19-year-old Dzokhar Tsarnaev arrived at federal court in Boston this morning amid tight security – bomb-sniffing dogs, armed officers, even divers in Boston Harbor.
The Boston Marathon bombing suspect currently faces the death penalty or life imprisonment for his alleged role in the April 15th pressure-cooker blasts that left three dead and hundreds injured.
Liz Norden is the mother of two sons who lost parts of their legs in the blasts. She thinks that either sentence would be punishment for Tsarnaev.
“Death penalty or if he spent the rest of his life in jail, either way, you know it's going to be a miserable life for him,” she said.
D.C. summer intern Jamie Hoagland wished he could be there at court – he was at the marathon and saw the carnage.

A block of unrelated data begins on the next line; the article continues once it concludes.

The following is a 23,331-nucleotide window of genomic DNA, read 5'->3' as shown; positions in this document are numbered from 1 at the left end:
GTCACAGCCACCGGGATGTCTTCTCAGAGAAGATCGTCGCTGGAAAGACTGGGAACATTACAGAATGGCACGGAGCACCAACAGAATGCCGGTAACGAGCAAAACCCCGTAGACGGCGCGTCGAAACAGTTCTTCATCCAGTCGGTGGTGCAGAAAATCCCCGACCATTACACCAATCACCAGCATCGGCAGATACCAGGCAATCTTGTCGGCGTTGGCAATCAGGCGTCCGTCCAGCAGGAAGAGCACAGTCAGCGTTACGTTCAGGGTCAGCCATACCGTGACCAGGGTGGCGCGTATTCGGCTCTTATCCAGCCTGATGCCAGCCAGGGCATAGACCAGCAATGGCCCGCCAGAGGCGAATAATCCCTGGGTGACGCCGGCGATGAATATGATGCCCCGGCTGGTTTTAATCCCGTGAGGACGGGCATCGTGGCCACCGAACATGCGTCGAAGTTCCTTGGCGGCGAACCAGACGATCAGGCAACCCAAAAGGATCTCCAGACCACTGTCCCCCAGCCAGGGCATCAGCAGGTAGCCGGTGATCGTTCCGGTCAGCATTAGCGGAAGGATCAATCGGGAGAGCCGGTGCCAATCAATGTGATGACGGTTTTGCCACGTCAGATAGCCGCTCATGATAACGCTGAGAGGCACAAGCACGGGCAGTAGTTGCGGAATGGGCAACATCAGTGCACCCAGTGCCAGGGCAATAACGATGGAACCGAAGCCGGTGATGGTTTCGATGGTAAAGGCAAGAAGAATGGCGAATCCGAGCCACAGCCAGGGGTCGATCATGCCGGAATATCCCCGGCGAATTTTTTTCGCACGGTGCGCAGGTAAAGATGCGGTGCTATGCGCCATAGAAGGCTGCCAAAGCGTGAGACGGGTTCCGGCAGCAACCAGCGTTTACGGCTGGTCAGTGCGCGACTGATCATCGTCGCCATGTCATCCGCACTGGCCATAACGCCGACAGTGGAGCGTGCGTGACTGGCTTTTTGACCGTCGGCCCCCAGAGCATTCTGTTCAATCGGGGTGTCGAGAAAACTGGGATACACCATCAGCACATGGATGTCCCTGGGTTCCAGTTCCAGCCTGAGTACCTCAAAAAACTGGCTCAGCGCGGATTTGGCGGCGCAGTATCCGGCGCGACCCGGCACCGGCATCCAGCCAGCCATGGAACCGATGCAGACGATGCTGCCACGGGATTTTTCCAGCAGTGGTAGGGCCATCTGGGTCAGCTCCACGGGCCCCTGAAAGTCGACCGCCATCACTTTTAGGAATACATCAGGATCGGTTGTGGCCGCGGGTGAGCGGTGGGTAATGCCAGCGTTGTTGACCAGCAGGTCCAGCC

“People were injured from the waist down, and there was blood on the streets,” he described.
Yet, Hoagland actually does not want to see Tsarnaev get the death penalty.
“I don't think he should,” he said. “He's a young kid. I've got friends at Tufts that wrestled against him. He's just a terribly, terribly misguided young man.”
The FBI never told Boston authorities about possible concerns regarding the Tsarnaev brothers. And at a House Homeland Security Committee on Wednesday, Boston’s Police Commissioner Ed Davis urged better communication:
“There should be a mandate somewhere that the federal authorities have to share that with us, so that we can properly defend our community,” he said.